Beulah Melvin Allen (born July 19, 1937) was a Diné physician. In 1952, at the age of 23, she was the first Miss Navajo Nation.[1]

Life

Beulah Margaret Melvin was born in Eureka, California on July 19, 1937, moving with her family at 18 months old to Fort Defiance, Arizona on the Navajo Reservation.[2][3][4] Her mother was a nurse at the Fort Defiance Indian Hospital.[4] In 7th grade, she moved to California and stayed there until she finished high school.[2] In 1952, Melvin was selected as Miss Navajo at the annual Navajo Nation Fair. At the time, the competition was determined by whichever contestant received the largest applause.[5]

Starting in 1954, she attended Barnard College, planning to study there for two years.[6] In 1955, she attended Arizona State College, and in 1956, she spent her junior year at the University of Oregon.[2]

She attended Cornell Medical College in 1958 and 1959, receiving a Navajo Tribal scholarship to attend both years.[7][8][9][10] In 1961, she graduated from The University of Arizona with a bachelors degree in anthropology.[11]

On November 14, 1969, Beulah married Richard N. Allen in Contra Costa, California.[12][13]

She received a fellowship to attend the University of Arizona College of Medicine, graduating around the early 1980s.[14][15]

In 1981, she won the Henry J. Kaiser Family Foundation Merit Award.[14]

References

  1. ^ Krupat, Arnold (2018). Changed Forever, Volume I: American Indian Boarding-School Literature. SUNY Press. p. 325. ISBN 978-1-4384-6916-4.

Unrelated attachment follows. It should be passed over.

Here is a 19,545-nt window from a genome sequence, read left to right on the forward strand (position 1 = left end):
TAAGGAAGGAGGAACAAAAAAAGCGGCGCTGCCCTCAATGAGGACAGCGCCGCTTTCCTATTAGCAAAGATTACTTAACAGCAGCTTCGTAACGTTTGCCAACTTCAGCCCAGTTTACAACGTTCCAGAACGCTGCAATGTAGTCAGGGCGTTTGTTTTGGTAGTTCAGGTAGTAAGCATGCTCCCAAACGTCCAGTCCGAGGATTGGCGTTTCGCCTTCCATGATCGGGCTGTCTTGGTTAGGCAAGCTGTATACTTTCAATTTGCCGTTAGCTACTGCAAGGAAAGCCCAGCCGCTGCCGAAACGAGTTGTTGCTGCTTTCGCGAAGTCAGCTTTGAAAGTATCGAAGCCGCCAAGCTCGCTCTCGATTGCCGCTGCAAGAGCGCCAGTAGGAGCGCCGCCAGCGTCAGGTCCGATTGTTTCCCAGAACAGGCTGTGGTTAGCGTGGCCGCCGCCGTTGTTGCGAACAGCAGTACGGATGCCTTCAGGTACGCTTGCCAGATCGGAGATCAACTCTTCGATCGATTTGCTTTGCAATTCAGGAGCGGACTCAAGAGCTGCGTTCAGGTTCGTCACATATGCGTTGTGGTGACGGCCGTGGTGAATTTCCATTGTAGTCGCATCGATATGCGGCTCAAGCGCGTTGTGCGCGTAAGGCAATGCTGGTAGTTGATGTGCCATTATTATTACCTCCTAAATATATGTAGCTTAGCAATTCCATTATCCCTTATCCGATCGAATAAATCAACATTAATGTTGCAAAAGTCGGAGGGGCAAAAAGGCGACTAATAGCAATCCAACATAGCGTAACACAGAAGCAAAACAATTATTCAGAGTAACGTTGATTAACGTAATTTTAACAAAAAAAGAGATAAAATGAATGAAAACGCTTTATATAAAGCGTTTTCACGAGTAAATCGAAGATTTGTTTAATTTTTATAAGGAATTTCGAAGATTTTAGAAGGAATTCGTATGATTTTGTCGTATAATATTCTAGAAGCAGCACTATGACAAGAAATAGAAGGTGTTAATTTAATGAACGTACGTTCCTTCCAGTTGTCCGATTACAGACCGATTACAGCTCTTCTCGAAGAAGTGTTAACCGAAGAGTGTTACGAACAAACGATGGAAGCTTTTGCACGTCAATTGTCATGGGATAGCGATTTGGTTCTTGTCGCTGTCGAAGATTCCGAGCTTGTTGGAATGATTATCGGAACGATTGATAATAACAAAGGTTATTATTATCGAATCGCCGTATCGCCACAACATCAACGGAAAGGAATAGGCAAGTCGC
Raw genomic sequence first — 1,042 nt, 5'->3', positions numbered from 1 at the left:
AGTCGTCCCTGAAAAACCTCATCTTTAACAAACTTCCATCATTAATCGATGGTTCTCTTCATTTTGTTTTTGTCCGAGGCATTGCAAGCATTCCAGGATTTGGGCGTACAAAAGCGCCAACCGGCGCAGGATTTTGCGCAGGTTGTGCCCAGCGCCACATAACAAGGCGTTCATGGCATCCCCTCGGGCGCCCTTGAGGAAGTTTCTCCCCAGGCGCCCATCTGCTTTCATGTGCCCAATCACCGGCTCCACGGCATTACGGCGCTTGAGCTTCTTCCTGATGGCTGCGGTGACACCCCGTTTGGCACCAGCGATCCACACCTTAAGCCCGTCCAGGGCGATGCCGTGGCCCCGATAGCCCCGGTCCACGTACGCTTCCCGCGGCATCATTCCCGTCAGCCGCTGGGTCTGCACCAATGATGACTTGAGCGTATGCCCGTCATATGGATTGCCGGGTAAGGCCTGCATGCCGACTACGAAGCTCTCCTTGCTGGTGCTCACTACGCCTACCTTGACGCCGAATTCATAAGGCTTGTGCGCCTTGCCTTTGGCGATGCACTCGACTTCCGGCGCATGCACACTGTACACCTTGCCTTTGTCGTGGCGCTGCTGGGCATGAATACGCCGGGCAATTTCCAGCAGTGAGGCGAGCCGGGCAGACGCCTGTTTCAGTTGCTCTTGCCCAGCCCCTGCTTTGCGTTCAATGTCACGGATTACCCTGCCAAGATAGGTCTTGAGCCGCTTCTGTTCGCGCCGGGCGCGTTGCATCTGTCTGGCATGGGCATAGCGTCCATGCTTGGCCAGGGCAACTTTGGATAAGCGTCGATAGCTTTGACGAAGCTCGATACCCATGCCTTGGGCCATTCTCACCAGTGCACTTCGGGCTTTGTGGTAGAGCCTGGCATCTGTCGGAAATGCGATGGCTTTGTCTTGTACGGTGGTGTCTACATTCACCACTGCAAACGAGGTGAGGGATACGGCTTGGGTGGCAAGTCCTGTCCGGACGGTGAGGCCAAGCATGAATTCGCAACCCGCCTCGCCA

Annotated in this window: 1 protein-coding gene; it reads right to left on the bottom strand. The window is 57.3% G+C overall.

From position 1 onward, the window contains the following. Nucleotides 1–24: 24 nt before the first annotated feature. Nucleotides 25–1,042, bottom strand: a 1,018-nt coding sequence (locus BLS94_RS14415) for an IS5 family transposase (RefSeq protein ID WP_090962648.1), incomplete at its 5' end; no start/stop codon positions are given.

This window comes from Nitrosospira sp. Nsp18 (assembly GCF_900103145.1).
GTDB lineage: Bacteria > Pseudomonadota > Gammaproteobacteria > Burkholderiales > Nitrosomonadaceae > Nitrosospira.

2. ^ a b c "Navajo Indian Now UO Coed". The Eugene Guard. 19 December 1956. p. 13A. Retrieved 4 September 2020.
  3. ^ "Beulah Margaret Melvin | California Birth Index, 1905-1995". Retrieved 4 September 2020 – via FamilySearch.
  4. ^ a b "Beulah Allen to Receive Medical Degree". Navajo Times. May 7, 1981. p. 10. Retrieved September 11, 2020.
  5. ^ "Miss Navajo". PBS. Retrieved 15 August 2020.
  6. ^ Brown, Tobia (18 October 1954). "First Navajo Here Plans on Nursing". Barnard Bulletin. p. 2. Retrieved 4 September 2020.
  7. ^ Cornell University Medical College Announcement. Vol. 50. Cornell University. p. 112. Retrieved 11 September 2020.
  8. ^ Cornell University Medical College Announcement. Vol. 51. Cornell University. p. 113. Retrieved 11 September 2020.
  9. ^ "Navajo Tribal Group Allocates $168,930 In Funds for '58-'59 Scholarship Awards". Arizona Daily Sun. 21 August 1958. p. 11. Retrieved 11 September 2020.
  10. ^ "Tribe Gives 119 Free College Scholarships". The Gallup Independent. 9 September 1959. p. 3. Retrieved 11 September 2020.
  11. ^ "Indian Education: America's Unpaid Debt. A Compendium Report Covering Calendar Years 1980-1981. The Eighth Annual Report to the Congress of the United States" (PDF). National Advisory Council on Indian Education. June 1982. pp. 49–50. Retrieved 2 March 2021.
  12. ^ "Beulah M Melvin". California Marriage Index, 1960-1985. Retrieved 11 September 2020 – via FamilySearch.
  13. ^ "Beulah M Cremer". California Marriage Index, 1960-1985. Retrieved 11 September 2020 – via FamilySearch.
  14. ^ a b "Navajo woman honored". Tucson Citizen. 13 August 1981. p. 2. Retrieved 4 September 2020.
  15. ^ "Washington fellowship announced for 18 Indian students from Arizona". Arizona Republic. 15 April 1980. p. B2. Retrieved 4 September 2020.